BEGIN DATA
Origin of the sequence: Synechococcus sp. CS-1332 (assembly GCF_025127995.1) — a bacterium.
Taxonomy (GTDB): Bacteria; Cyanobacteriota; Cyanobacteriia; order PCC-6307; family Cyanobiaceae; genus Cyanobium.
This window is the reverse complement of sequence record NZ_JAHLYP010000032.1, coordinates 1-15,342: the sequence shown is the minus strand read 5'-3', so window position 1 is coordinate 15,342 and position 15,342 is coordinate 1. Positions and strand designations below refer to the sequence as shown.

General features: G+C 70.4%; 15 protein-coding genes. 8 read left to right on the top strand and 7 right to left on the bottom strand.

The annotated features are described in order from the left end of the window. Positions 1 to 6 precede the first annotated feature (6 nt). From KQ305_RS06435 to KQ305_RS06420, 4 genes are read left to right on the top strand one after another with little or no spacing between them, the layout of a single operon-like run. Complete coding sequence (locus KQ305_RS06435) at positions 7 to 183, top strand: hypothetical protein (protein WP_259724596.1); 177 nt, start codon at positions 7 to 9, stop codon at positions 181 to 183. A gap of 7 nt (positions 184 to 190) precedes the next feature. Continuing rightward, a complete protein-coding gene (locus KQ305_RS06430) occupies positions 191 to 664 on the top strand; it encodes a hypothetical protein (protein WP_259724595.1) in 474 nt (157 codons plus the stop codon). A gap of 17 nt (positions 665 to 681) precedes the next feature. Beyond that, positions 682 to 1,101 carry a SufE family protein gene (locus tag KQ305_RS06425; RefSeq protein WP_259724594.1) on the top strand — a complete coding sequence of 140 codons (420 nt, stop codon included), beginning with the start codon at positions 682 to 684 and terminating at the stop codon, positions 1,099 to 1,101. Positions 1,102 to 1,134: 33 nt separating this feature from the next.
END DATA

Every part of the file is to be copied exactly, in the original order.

Origin of the sequence: Synechococcus sp. CS-1332 (assembly GCF_025127995.1) — a bacterium.
Taxonomy (GTDB): Bacteria; Cyanobacteriota; Cyanobacteriia; order PCC-6307; family Cyanobiaceae; genus Cyanobium.
This window is the reverse complement of sequence record NZ_JAHLYP010000032.1, coordinates 1-15,342: the sequence shown is the minus strand read 5'-3', so window position 1 is coordinate 15,342 and position 15,342 is coordinate 1. Positions and strand designations below refer to the sequence as shown.

General features: G+C 70.4%; 15 protein-coding genes. 8 read left to right on the top strand and 7 right to left on the bottom strand.

The annotated features are described in order from the left end of the window. Positions 1 to 6 precede the first annotated feature (6 nt). From KQ305_RS06435 to KQ305_RS06420, 4 genes are read left to right on the top strand one after another with little or no spacing between them, the layout of a single operon-like run. Complete coding sequence (locus KQ305_RS06435) at positions 7 to 183, top strand: hypothetical protein (protein WP_259724596.1); 177 nt, start codon at positions 7 to 9, stop codon at positions 181 to 183. A gap of 7 nt (positions 184 to 190) precedes the next feature. Continuing rightward, a complete protein-coding gene (locus KQ305_RS06430) occupies positions 191 to 664 on the top strand; it encodes a hypothetical protein (protein WP_259724595.1) in 474 nt (157 codons plus the stop codon). A gap of 17 nt (positions 665 to 681) precedes the next feature. Beyond that, positions 682 to 1,101 carry a SufE family protein gene (locus tag KQ305_RS06425; RefSeq protein WP_259724594.1) on the top strand — a complete coding sequence of 140 codons (420 nt, stop codon included), beginning with the start codon at positions 682 to 684 and terminating at the stop codon, positions 1,099 to 1,101. Positions 1,102 to 1,134: 33 nt separating this feature from the next.